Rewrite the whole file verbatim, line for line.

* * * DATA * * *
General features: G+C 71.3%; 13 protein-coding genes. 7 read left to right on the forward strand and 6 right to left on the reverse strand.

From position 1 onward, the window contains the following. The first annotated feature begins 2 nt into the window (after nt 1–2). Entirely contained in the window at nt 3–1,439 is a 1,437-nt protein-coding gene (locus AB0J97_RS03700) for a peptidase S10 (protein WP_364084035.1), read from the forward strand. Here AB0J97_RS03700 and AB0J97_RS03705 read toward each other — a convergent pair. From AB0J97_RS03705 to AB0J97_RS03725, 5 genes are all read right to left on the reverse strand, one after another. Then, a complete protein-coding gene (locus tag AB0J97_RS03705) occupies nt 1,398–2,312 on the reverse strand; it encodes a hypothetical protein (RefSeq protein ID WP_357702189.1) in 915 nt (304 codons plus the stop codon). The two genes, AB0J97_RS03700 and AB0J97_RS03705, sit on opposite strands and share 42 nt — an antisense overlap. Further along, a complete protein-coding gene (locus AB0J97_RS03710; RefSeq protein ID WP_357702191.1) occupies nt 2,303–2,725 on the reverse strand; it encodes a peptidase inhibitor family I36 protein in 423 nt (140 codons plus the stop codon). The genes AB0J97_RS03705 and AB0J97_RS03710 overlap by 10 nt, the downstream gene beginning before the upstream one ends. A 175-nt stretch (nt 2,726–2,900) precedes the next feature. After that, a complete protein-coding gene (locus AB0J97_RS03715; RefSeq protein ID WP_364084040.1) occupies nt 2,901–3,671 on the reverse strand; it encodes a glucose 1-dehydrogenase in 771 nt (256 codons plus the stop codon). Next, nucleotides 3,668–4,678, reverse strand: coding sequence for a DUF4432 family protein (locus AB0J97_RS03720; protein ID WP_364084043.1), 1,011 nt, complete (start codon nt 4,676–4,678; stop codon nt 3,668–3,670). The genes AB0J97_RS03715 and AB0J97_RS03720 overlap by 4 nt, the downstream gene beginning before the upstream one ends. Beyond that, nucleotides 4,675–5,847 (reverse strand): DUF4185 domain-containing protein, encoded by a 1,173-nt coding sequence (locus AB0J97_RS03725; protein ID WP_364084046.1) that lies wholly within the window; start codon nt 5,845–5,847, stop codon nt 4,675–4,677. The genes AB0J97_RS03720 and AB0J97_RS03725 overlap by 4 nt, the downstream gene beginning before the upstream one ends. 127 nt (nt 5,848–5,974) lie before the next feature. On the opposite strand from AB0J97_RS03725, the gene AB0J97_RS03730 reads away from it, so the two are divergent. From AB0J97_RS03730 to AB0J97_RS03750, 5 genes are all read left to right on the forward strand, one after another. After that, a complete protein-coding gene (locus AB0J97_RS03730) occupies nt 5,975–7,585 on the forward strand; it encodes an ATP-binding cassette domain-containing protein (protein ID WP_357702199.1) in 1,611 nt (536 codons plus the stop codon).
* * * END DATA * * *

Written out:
General features: G+C 71.3%; 13 protein-coding genes. 7 read left to right on the forward strand and 6 right to left on the reverse strand.

From position 1 onward, the window contains the following. The first annotated feature begins 2 nt into the window (after nt 1–2). Entirely contained in the window at nt 3–1,439 is a 1,437-nt protein-coding gene (locus AB0J97_RS03700) for a peptidase S10 (protein WP_364084035.1), read from the forward strand. Here AB0J97_RS03700 and AB0J97_RS03705 read toward each other — a convergent pair. From AB0J97_RS03705 to AB0J97_RS03725, 5 genes are all read right to left on the reverse strand, one after another. Then, a complete protein-coding gene (locus tag AB0J97_RS03705) occupies nt 1,398–2,312 on the reverse strand; it encodes a hypothetical protein (RefSeq protein ID WP_357702189.1) in 915 nt (304 codons plus the stop codon). The two genes, AB0J97_RS03700 and AB0J97_RS03705, sit on opposite strands and share 42 nt — an antisense overlap. Further along, a complete protein-coding gene (locus AB0J97_RS03710; RefSeq protein ID WP_357702191.1) occupies nt 2,303–2,725 on the reverse strand; it encodes a peptidase inhibitor family I36 protein in 423 nt (140 codons plus the stop codon). The genes AB0J97_RS03705 and AB0J97_RS03710 overlap by 10 nt, the downstream gene beginning before the upstream one ends. A 175-nt stretch (nt 2,726–2,900) precedes the next feature. After that, a complete protein-coding gene (locus AB0J97_RS03715; RefSeq protein ID WP_364084040.1) occupies nt 2,901–3,671 on the reverse strand; it encodes a glucose 1-dehydrogenase in 771 nt (256 codons plus the stop codon). Next, nucleotides 3,668–4,678, reverse strand: coding sequence for a DUF4432 family protein (locus AB0J97_RS03720; protein ID WP_364084043.1), 1,011 nt, complete (start codon nt 4,676–4,678; stop codon nt 3,668–3,670). The genes AB0J97_RS03715 and AB0J97_RS03720 overlap by 4 nt, the downstream gene beginning before the upstream one ends. Beyond that, nucleotides 4,675–5,847 (reverse strand): DUF4185 domain-containing protein, encoded by a 1,173-nt coding sequence (locus AB0J97_RS03725; protein ID WP_364084046.1) that lies wholly within the window; start codon nt 5,845–5,847, stop codon nt 4,675–4,677. The genes AB0J97_RS03720 and AB0J97_RS03725 overlap by 4 nt, the downstream gene beginning before the upstream one ends. 127 nt (nt 5,848–5,974) lie before the next feature. On the opposite strand from AB0J97_RS03725, the gene AB0J97_RS03730 reads away from it, so the two are divergent. From AB0J97_RS03730 to AB0J97_RS03750, 5 genes are all read left to right on the forward strand, one after another. After that, a complete protein-coding gene (locus AB0J97_RS03730) occupies nt 5,975–7,585 on the forward strand; it encodes an ATP-binding cassette domain-containing protein (protein ID WP_357702199.1) in 1,611 nt (536 codons plus the stop codon).